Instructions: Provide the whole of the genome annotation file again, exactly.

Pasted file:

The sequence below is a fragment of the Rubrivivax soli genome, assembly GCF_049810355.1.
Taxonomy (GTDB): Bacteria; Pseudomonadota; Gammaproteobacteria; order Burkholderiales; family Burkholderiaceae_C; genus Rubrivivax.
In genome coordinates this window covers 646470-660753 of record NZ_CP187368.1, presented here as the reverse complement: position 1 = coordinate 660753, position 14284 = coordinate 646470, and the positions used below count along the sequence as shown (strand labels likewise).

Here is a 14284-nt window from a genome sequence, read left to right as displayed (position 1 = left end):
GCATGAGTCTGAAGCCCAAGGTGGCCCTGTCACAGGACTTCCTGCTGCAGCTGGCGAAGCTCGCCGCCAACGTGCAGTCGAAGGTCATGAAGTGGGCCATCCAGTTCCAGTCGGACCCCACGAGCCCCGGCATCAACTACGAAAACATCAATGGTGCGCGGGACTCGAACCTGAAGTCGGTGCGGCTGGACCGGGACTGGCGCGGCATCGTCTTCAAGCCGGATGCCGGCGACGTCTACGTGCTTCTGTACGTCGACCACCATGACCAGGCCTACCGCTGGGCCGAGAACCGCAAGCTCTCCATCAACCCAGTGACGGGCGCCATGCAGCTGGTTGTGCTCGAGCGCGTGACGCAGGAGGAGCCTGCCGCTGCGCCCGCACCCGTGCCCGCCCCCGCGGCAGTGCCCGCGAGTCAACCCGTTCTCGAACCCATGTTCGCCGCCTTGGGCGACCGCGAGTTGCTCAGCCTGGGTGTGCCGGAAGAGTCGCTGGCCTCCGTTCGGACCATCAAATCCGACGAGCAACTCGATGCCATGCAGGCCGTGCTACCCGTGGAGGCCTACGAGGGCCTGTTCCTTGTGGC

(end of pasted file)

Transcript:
The sequence below is a fragment of the Rubrivivax soli genome, assembly GCF_049810355.1.
Taxonomy (GTDB): Bacteria; Pseudomonadota; Gammaproteobacteria; order Burkholderiales; family Burkholderiaceae_C; genus Rubrivivax.
In genome coordinates this window covers 646470-660753 of record NZ_CP187368.1, presented here as the reverse complement: position 1 = coordinate 660753, position 14284 = coordinate 646470, and the positions used below count along the sequence as shown (strand labels likewise).

Here is a 14284-nt window from a genome sequence, read left to right as displayed (position 1 = left end):
GCATGAGTCTGAAGCCCAAGGTGGCCCTGTCACAGGACTTCCTGCTGCAGCTGGCGAAGCTCGCCGCCAACGTGCAGTCGAAGGTCATGAAGTGGGCCATCCAGTTCCAGTCGGACCCCACGAGCCCCGGCATCAACTACGAAAACATCAATGGTGCGCGGGACTCGAACCTGAAGTCGGTGCGGCTGGACCGGGACTGGCGCGGCATCGTCTTCAAGCCGGATGCCGGCGACGTCTACGTGCTTCTGTACGTCGACCACCATGACCAGGCCTACCGCTGGGCCGAGAACCGCAAGCTCTCCATCAACCCAGTGACGGGCGCCATGCAGCTGGTTGTGCTCGAGCGCGTGACGCAGGAGGAGCCTGCCGCTGCGCCCGCACCCGTGCCCGCCCCCGCGGCAGTGCCCGCGAGTCAACCCGTTCTCGAACCCATGTTCGCCGCCTTGGGCGACCGCGAGTTGCTCAGCCTGGGTGTGCCGGAAGAGTCGCTGGCCTCCGTTCGGACCATCAAATCCGACGAGCAACTCGATGCCATGCAGGCCGTGCTACCCGTGGAGGCCTACGAGGGCCTGTTCCTTGTGGC